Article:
This one is for Protium, who said he could only handle about twenty-four seconds of listening. I find the visuals help make it slightly more bearable.
Now, I should point out that the YouTube video is mislabled – it’s not a “school orchestra” at all. Thus Spake Zarathustra, the music to the title sequence of Stanley Kubrick’s “A Space Odyssey” – as performed by the Portsmouth Sinfonia.
I remember a Twitter conversation with someone (might have been Milton) who said that he knew someone was in the band – apparently he was an expert at another kind of instrument, but the requirements of joining Portsmouth Sinfonia is that you must NOT be able to play the instrument you’re given:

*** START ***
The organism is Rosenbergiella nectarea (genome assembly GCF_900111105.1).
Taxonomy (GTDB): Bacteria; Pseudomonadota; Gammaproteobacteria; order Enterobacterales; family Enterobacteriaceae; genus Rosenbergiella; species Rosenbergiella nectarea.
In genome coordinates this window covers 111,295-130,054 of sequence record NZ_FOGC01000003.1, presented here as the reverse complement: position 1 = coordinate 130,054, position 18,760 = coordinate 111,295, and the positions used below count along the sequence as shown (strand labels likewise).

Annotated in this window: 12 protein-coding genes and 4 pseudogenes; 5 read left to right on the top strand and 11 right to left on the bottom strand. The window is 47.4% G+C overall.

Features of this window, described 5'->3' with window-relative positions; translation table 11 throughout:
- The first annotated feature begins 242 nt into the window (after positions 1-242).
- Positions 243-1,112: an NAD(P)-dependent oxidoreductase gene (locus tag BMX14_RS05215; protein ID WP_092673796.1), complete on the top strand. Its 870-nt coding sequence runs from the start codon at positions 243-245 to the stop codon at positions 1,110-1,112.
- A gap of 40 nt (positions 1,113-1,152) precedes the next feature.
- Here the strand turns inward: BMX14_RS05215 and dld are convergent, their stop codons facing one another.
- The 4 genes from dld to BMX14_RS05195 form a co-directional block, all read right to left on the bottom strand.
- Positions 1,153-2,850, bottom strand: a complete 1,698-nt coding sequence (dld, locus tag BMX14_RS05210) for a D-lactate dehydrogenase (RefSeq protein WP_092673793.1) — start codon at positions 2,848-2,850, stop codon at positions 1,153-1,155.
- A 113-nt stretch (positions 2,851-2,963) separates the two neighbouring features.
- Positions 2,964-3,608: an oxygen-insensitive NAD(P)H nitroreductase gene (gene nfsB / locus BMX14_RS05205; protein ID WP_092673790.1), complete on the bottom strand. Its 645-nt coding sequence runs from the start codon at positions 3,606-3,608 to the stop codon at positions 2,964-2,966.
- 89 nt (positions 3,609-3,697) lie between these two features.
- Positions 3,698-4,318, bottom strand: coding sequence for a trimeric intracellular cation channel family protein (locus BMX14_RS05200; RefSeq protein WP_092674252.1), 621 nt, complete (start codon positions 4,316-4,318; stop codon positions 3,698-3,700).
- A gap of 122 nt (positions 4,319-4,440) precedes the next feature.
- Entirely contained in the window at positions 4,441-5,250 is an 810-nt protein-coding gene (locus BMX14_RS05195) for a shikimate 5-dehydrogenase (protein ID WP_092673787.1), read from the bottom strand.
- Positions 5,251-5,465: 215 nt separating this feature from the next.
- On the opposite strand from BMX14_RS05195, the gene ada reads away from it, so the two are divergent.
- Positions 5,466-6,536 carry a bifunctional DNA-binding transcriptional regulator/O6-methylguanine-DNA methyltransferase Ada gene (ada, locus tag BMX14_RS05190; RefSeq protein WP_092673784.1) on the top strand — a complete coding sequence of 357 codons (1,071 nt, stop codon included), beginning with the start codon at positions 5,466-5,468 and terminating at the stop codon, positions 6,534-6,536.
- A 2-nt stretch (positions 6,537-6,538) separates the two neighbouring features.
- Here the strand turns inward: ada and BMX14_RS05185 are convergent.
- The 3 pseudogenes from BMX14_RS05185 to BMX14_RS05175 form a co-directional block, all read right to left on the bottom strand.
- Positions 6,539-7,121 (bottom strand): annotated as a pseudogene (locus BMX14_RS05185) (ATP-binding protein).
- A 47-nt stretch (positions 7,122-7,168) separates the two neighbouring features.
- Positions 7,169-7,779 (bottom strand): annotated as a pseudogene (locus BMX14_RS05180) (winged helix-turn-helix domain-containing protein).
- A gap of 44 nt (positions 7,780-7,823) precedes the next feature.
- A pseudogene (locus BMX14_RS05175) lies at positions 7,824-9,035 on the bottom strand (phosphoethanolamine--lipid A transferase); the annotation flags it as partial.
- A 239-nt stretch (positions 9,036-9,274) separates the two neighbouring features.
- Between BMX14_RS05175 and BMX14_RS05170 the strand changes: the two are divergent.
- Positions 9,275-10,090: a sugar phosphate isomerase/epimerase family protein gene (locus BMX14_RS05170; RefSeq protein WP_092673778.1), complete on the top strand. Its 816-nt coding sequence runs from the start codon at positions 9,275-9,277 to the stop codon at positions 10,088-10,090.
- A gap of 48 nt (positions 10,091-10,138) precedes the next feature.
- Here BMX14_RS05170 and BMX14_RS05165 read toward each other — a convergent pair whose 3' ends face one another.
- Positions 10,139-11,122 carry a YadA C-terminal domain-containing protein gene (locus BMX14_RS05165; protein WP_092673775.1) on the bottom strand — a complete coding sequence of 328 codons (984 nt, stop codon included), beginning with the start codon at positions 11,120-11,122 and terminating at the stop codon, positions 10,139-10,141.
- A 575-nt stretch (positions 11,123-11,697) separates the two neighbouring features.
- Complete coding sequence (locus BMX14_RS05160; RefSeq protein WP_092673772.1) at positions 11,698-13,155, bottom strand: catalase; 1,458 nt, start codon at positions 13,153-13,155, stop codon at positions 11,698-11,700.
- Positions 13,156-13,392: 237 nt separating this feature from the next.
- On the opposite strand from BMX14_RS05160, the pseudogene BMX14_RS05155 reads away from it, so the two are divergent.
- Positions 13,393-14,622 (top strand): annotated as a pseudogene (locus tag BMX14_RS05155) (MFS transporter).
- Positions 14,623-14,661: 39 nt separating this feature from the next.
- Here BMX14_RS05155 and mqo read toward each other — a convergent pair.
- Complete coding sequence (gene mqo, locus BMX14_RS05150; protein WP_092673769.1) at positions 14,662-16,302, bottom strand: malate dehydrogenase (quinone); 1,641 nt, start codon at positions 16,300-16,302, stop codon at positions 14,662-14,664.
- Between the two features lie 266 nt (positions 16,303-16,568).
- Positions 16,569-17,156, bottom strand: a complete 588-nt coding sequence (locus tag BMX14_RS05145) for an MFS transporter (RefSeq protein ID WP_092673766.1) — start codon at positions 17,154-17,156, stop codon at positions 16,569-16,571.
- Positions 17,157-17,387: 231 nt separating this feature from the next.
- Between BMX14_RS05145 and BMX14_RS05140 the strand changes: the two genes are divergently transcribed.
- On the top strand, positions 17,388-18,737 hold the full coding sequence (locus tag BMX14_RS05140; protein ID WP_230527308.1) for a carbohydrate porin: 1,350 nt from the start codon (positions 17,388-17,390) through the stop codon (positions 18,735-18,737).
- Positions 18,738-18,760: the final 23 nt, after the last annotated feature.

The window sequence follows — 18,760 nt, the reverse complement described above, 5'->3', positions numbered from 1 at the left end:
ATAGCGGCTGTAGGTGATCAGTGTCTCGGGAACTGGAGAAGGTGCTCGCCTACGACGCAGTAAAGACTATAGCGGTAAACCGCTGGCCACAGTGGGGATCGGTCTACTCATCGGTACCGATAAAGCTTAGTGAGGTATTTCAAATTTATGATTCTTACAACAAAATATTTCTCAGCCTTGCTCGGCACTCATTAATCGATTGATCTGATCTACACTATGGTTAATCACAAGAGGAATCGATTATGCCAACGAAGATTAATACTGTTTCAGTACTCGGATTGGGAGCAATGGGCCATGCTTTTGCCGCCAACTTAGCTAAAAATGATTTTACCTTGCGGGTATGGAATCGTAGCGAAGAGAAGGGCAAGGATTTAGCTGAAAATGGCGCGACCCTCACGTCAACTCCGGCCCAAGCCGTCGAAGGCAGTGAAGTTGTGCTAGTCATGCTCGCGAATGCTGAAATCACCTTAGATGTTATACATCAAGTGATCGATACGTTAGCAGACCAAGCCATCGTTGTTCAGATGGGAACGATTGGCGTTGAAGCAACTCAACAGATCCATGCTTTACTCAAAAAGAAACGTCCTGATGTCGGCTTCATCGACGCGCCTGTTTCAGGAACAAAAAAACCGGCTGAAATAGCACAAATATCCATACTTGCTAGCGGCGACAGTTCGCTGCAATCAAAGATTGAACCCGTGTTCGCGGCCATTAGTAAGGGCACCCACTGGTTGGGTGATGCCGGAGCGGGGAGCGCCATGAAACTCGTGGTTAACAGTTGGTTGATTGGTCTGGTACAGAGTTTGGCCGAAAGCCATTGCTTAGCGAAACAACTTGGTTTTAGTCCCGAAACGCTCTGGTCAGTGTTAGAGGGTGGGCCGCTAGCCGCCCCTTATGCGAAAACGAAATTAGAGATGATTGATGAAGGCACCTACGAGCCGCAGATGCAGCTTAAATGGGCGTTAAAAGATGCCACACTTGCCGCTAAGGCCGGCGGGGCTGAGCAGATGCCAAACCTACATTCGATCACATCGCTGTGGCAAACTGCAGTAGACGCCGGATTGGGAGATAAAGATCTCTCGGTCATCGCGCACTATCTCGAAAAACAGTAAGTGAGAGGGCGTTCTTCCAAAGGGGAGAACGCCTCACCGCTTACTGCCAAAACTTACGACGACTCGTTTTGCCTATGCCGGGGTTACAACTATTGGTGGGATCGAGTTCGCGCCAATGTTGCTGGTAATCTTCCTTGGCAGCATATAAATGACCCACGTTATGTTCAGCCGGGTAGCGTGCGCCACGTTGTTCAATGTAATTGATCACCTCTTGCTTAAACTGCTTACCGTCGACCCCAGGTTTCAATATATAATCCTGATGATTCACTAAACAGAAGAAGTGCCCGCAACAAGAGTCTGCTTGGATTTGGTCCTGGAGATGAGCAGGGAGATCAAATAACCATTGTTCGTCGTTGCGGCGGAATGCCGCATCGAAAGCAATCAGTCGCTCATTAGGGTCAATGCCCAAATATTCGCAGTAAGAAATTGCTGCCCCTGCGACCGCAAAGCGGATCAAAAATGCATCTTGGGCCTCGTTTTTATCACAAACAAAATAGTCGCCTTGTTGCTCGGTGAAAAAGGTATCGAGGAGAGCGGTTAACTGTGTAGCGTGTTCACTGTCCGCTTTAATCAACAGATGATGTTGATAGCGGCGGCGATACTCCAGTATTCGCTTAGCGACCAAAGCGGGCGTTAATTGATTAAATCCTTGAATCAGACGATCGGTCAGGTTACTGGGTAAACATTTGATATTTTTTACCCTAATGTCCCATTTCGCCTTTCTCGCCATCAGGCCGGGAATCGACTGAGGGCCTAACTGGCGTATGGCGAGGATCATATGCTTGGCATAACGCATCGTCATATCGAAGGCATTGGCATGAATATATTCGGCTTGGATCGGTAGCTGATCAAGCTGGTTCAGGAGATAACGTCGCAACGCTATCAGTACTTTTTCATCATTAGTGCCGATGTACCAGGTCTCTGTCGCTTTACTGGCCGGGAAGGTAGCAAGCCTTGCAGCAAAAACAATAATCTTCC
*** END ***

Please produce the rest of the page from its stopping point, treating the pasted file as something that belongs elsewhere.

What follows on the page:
The early repertoire of the Sinfonia was drawn from standard classical repertoire (such as “The Blue Danube” waltz and “Also sprach Zarathustra”), so that most orchestra members had a rough idea of what the piece, or at least famous parts of it, should sound like; even if they could not play their chosen instrument accurately, they would at least have an idea that they should be going higher at one part then lower at another, and so on. The end result was the musical ensemble producing not only the correct note but several notes nearby, ‘clouds of sound’ that gave an average impression of the piece.
Many modern composers and musicians found this to be interesting and even profound; the comedic aspects of the music were merely a bonus, though it was used extensively for marketing purposes. Brian Eno was interested enough to join the orchestra, playing clarinet, and subsequently producing their first two albums.